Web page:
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Experts urge swift response as one in five teenage school girls say they have been sexually assaulted

© Mhairi Edwards'Oor Fierce Girls' to promote healthy relationships and to tackle sexual abuse and harassment.
'Oor Fierce Girls' to promote healthy relationships and to tackle sexual abuse and harassment.

Emergency action is needed in class and online to combat the crisis of consent in Scotland’s schools, experts warn.

A range of specialists said a practical response of urgency and impact was crucial after a survey exposed the appalling scale of sexual harassment and assault facing teenage girls in Scotland where one in five said they had been sexually assaulted.

They backed the Respect campaign launched by The Sunday Post today calling for effective classroom initiatives to help teens understand healthy relationships along with tighter restrictions on online pornography, blamed for warping children’s attitudes to sex.

Our poll last week revealed three out of five girls under 18 had endured some sort of harassment, three out of five do not believe the extent of the crisis is understood, and four out of five do not believe enough is being done to curb verbal, physical and online harassment.

First Minister Nicola Sturgeon said fundamental change was needed to change the corrosive attitudes underpinning the abuse and harassment. She said she would ­consider any effective measures, adding: “While ­attitudes have changed, and changed for the better, no one should be under any illusions about the extent to which this is still a very real and current issue.

“Fundamentally, we need to tackle and ­challenge the attitudes that underpin violence against women and girls and ultimately ­prevent it from taking place. And I am open to anything that might help us to make a more significant, fundamental step change.”

However, while campaigners and ­politicians welcomed the first minister’s recognition that change was needed, they said far more than words and promises was demanded.

They said a classroom programme capable of teaching girls and boys about healthy, respectful relationships must be built and rolled out across Scotland’s schools as a matter of urgency while pressure must be put on the UK Government to restart moves to restrict access to online pornography, blamed for warping children’s attitudes to sex.

Scotland’s Children and Young People’s Commissioner, Bruce Adamson, was among those calling for action.

Writing in The Sunday Post today, he said: “The ongoing prevalence of sexual harassment and bullying must be addressed. Children have the right to be ­protected both online and offline.”

Lib Dem education spokesperson Beatrice Wishart, who raised the crisis of ­consent at Holyrood last week, called for a special commission to investigate violence against girls and young women and draft an action plan. She said: “We have been having these conversations for decades and we always end up at square one with women looking over their shoulder.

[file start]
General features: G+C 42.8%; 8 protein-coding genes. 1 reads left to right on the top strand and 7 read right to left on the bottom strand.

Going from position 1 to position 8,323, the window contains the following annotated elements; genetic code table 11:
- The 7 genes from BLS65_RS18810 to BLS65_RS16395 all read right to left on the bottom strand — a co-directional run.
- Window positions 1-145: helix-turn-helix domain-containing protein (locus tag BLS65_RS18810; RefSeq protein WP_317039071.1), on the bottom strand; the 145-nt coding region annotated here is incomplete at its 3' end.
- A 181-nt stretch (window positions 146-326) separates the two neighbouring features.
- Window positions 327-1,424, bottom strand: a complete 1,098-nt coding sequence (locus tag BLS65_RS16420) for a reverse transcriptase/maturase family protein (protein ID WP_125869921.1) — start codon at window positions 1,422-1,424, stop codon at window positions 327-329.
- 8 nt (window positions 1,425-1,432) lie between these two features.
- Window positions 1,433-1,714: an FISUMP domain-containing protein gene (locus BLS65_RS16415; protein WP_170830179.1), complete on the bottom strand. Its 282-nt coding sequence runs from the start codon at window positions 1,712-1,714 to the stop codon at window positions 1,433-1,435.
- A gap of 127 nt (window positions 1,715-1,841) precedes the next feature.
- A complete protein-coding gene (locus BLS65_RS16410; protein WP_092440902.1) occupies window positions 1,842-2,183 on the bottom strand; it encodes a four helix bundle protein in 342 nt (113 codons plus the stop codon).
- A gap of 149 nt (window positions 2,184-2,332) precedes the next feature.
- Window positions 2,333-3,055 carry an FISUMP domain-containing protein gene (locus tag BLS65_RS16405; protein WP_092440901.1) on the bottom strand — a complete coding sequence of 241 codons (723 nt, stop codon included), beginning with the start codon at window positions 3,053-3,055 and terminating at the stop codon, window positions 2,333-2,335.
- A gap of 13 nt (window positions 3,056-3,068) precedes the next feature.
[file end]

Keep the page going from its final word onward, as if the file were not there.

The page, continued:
“We need better solutions than women being endlessly told to change their behaviour or their wardrobe. An important strand, however, has to be how we raise the next generation.”

She said pilot lessons on relationships and sex being trialled in some schools should be examined and tested to help draft the most effective lesson for introduction to the curriculum for all Scots pupils.

She said: “We need to see new training for those working in education and frontline in public authorities. It’s shocking that the present Equally Safe at School toolkit is only in place in a tiny number of schools. Scotland is generally a good place to live, yet we are seeing domestic abuse rising, rape convictions woefully low and two-thirds of women not feeling safe on our streets, with three in five experiencing street harassment. That needs to change.”

Children’s charity Barnardo’s Scotland has recently been working with schools in two council areas to educate pupils about appropriate relationships.

Director Martin Crewe said: “Age-appropriate lessons on health, relationships and sex are vital to support children to stay safe and healthy, and to be able to prepare for challenges both on and offline. From our specialist child sexual abuse services, we know how important it is to teach children and young people about consent, healthy relationships, respect and how to ask for help. Lessons about online safety are also vital – while the internet offers incredible opportunities to learn and play, it also carries risks from cyber bullying to online grooming.

“In recent months, we have been working with schools in Glasgow and Renfrewshire to discuss peer-on-peer relationships and raise pupils’ awareness about healthy, consensual and respectful relationships.

“We also work as part of an expert group with the Scottish Government, Police Scotland, Stop It Now! Scotland and other partners, to progress and support delivery of the group’s proposals around preventing sexual offending involving children and young people.”

Sandra Brown, of the Moira Anderson Foundation, whose work includes counselling for girls affected by sexual abuse, said: “I wholeheartedly back The Sunday Post’s Respect campaign and urge the government to act.

“We cannot simply ignore what is ­ happening. This crisis of sexualised violence towards girls and young women will not go away on its own. The only way we can tackle it is by teaching children respect, for themselves and for each other.”